By Valerie J. Nelson, Los Angeles Times
December 3, 2012
Mickey Baker, an exceptional 1950s session guitarist who played on hundreds of recordings, helping to transform rhythm and blues into rock 'n' roll, died Tuesday at his home near Toulouse, France, according to French media reports. He was 87.
A cause of death was not disclosed.
Baker "was the first great rock and roll guitarist," rock historian Dave Marsh wrote in 1989 in "The Heart of Rock and Roll: The 1001 Greatest Singles Ever Made." The sassy "Love Is Strange" was one of them.
Rolling Stone once called the recording Baker's "crowning achievement." He performed the 1957 hit as a duet with Sylvia Vanderpool, who took guitar lessons from him and soon determined they could succeed as a duo.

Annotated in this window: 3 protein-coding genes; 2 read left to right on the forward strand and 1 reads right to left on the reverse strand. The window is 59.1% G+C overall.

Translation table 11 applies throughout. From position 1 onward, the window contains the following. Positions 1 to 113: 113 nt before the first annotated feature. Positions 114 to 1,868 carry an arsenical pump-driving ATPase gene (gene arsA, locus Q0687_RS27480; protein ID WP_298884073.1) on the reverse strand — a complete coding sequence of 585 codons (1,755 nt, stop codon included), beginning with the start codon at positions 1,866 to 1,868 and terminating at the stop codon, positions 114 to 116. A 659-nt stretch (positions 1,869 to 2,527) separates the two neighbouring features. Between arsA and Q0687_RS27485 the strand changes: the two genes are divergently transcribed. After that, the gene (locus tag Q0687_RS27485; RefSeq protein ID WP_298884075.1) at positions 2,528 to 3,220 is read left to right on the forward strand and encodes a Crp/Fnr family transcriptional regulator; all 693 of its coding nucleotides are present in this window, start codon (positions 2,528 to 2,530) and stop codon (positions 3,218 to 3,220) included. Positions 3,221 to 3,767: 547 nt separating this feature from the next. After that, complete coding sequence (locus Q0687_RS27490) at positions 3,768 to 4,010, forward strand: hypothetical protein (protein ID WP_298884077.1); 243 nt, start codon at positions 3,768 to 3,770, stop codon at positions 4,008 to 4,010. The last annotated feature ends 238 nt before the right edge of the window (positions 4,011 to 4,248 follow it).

As Mickey & Sylvia, they came up with the million-selling "Love Is Strange" at their second session. Bo Diddley had written the song but passed it along to them because he was angry with his music publishers because they never paid him enough, Marsh wrote.
Since the late 1960s, Baker had mainly devoted himself to writing instructional guitar books and CDs, including a widely used two-volume book on jazz guitar. A biography on Frank Zappa said the guitarist had learned to play from one of Baker's how-to books.